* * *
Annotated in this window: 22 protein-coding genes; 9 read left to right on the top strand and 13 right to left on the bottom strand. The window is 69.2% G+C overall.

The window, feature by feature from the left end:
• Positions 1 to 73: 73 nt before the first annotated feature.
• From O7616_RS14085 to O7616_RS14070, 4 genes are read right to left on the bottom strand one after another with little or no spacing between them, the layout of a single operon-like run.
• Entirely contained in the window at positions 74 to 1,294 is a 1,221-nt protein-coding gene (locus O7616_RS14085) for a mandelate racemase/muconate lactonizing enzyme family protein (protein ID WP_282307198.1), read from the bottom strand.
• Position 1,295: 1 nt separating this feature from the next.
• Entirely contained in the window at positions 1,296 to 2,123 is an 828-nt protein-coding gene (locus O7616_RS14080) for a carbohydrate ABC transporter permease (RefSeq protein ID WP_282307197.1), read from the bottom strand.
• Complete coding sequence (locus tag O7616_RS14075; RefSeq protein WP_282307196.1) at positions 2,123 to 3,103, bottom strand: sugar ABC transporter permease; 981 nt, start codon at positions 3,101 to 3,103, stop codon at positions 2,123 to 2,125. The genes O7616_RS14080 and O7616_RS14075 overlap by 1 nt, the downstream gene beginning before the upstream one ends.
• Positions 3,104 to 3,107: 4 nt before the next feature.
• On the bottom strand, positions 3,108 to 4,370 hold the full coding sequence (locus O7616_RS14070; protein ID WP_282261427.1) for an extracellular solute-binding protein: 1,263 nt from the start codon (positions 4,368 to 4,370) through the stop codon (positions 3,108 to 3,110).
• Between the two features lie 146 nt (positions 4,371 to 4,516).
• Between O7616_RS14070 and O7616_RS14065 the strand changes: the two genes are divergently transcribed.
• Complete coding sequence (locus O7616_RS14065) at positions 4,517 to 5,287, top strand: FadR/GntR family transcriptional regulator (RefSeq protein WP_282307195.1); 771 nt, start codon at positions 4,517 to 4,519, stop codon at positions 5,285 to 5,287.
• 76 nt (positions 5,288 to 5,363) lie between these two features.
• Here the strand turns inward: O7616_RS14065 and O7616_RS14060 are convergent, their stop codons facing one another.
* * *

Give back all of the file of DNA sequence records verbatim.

Annotated in this window: 22 protein-coding genes; 9 read left to right on the top strand and 13 right to left on the bottom strand. The window is 69.2% G+C overall.

The window, feature by feature from the left end:
• Positions 1 to 73: 73 nt before the first annotated feature.
• From O7616_RS14085 to O7616_RS14070, 4 genes are read right to left on the bottom strand one after another with little or no spacing between them, the layout of a single operon-like run.
• Entirely contained in the window at positions 74 to 1,294 is a 1,221-nt protein-coding gene (locus O7616_RS14085) for a mandelate racemase/muconate lactonizing enzyme family protein (protein ID WP_282307198.1), read from the bottom strand.
• Position 1,295: 1 nt separating this feature from the next.
• Entirely contained in the window at positions 1,296 to 2,123 is an 828-nt protein-coding gene (locus O7616_RS14080) for a carbohydrate ABC transporter permease (RefSeq protein ID WP_282307197.1), read from the bottom strand.
• Complete coding sequence (locus tag O7616_RS14075; RefSeq protein WP_282307196.1) at positions 2,123 to 3,103, bottom strand: sugar ABC transporter permease; 981 nt, start codon at positions 3,101 to 3,103, stop codon at positions 2,123 to 2,125. The genes O7616_RS14080 and O7616_RS14075 overlap by 1 nt, the downstream gene beginning before the upstream one ends.
• Positions 3,104 to 3,107: 4 nt before the next feature.
• On the bottom strand, positions 3,108 to 4,370 hold the full coding sequence (locus O7616_RS14070; protein ID WP_282261427.1) for an extracellular solute-binding protein: 1,263 nt from the start codon (positions 4,368 to 4,370) through the stop codon (positions 3,108 to 3,110).
• Between the two features lie 146 nt (positions 4,371 to 4,516).
• Between O7616_RS14070 and O7616_RS14065 the strand changes: the two genes are divergently transcribed.
• Complete coding sequence (locus O7616_RS14065) at positions 4,517 to 5,287, top strand: FadR/GntR family transcriptional regulator (RefSeq protein WP_282307195.1); 771 nt, start codon at positions 4,517 to 4,519, stop codon at positions 5,285 to 5,287.
• 76 nt (positions 5,288 to 5,363) lie between these two features.
• Here the strand turns inward: O7616_RS14065 and O7616_RS14060 are convergent, their stop codons facing one another.